Book Review: Hooked on Hollywood by Leonard Maltin

For those that have been hooked deeply by the Classic Hollywood era, it's an intriguing read.
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Leonard Maltin has made a career for himself out of his love of movies, starting as an unpaid freelance writer for fan zines at the age of 13, His latest book, Hooked on Hollywood, has the subtitle “Discoveries from a Lifetime of Film Fandom,” which sounds like it might be a memoir, and after reading Maltin's Introduction, that is certainly a book I would want to read by him. Instead, this is a archival collection of articles and interviews, some of which originally appeared in the magazine Film Fan Monthly and Leonard Maltin's Movie Crazy newsletter.

Maltin takes readers on a deep dive into Classic Hollywood. The book opens with the chapter “Hollywood Featurettes,” starting with a look at “All the Music of Casablanca” where he details how he “set out to learn more about the [film's] score.” His detective work took him to the Warner Bros. Archives at USC and he was able to get insight from the studio's head of production Hal Willis through memos that appear in Rudy Behlmer's Inside Warner Bros. 1935-1951. Maltin covers the making of the films Blues of the Night (1941), On Your Toes (1939), and Young and Beautiful (1934). He also looks at silent-film stars who found their way to television and Hollywood's long tradition of remakes.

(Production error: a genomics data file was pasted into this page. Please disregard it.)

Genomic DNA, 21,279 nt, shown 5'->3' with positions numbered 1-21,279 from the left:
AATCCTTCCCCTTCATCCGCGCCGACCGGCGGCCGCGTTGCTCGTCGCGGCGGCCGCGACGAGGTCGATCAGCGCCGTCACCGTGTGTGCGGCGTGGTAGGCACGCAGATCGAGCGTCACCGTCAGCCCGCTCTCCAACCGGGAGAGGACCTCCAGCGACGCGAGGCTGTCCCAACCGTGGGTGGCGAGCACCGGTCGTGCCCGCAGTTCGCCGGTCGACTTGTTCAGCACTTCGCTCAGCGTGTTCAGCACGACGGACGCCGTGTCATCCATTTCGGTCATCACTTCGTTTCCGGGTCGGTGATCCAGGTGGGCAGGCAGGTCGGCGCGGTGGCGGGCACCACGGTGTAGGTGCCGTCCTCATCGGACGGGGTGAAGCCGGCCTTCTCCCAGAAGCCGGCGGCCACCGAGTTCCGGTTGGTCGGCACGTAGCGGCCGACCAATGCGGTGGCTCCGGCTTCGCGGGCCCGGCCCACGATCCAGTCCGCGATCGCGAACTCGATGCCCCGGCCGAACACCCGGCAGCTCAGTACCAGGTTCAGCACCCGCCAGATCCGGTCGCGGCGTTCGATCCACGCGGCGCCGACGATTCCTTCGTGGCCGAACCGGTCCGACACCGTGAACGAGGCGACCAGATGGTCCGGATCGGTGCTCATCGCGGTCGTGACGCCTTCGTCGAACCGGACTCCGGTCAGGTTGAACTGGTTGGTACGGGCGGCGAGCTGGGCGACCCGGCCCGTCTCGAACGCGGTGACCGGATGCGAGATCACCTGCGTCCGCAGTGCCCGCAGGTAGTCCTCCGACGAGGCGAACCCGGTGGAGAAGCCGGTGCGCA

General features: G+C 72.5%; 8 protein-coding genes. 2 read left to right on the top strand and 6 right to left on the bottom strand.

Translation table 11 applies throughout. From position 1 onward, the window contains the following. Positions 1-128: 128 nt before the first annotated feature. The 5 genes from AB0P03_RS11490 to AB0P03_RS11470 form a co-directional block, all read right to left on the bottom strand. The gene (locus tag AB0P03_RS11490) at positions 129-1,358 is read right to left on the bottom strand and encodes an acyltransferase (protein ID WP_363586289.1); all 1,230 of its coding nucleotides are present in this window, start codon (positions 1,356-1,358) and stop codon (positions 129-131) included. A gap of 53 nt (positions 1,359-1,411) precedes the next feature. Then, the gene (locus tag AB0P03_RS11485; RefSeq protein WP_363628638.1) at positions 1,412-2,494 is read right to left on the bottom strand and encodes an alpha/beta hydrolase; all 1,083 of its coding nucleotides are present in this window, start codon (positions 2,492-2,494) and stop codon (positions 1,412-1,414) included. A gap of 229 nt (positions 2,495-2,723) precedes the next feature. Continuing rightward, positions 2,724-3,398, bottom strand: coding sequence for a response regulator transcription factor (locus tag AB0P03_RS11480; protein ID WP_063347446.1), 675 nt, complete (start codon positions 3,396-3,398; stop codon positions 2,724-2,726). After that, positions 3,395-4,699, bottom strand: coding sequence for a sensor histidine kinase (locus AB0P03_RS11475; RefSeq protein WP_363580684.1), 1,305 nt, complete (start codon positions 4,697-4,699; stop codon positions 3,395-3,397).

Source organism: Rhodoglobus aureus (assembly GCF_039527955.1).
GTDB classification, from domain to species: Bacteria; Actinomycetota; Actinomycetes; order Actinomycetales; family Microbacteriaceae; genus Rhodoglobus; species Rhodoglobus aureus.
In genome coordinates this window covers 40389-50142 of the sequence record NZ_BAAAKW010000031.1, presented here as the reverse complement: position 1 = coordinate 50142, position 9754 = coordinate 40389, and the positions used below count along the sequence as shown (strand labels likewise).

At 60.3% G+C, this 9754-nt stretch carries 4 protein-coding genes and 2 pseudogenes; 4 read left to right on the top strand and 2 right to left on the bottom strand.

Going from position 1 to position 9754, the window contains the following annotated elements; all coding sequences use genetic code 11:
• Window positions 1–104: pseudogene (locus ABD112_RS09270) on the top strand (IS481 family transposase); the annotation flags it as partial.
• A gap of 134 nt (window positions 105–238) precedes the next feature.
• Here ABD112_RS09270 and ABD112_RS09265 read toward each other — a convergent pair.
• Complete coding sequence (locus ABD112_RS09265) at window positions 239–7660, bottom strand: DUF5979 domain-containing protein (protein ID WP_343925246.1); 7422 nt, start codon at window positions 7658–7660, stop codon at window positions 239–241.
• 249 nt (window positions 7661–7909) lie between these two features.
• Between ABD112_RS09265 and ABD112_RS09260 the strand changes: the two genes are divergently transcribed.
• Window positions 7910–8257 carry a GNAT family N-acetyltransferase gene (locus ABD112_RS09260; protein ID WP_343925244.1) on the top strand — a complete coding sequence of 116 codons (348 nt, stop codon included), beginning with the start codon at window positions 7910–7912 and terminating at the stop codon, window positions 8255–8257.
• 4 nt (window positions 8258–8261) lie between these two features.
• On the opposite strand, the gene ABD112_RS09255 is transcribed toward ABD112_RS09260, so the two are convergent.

A large portion of the book is devoted to interviews and from a good variety of people. For every well-known name such as Burgess Meredith and Joan Blondell, there are lesser-known actors like George O'Brien and Madge Evans yet Maltin treats them all with the same level of respect and allows them to tell their fascinating stories.

He also recognizes the importance of those behind the camera as well so readers get to hear from the likes of screenwriter Anita Loos, who wrote for D.W. Griffith and Douglas Fairbanks; producer Robert Youngson, who made compilation films such as The Golden Age of Comedy (1957) featuring clips from films by Mack Sennett and Hal Roach; and director of television and film Leslie H. Martinson, whose baseball background helped his entry into MGM.

Hooked on Hollywood might not be for the causal film fan, but for those that have been hooked deeply, especially by the Classic era, it's a compelling read.

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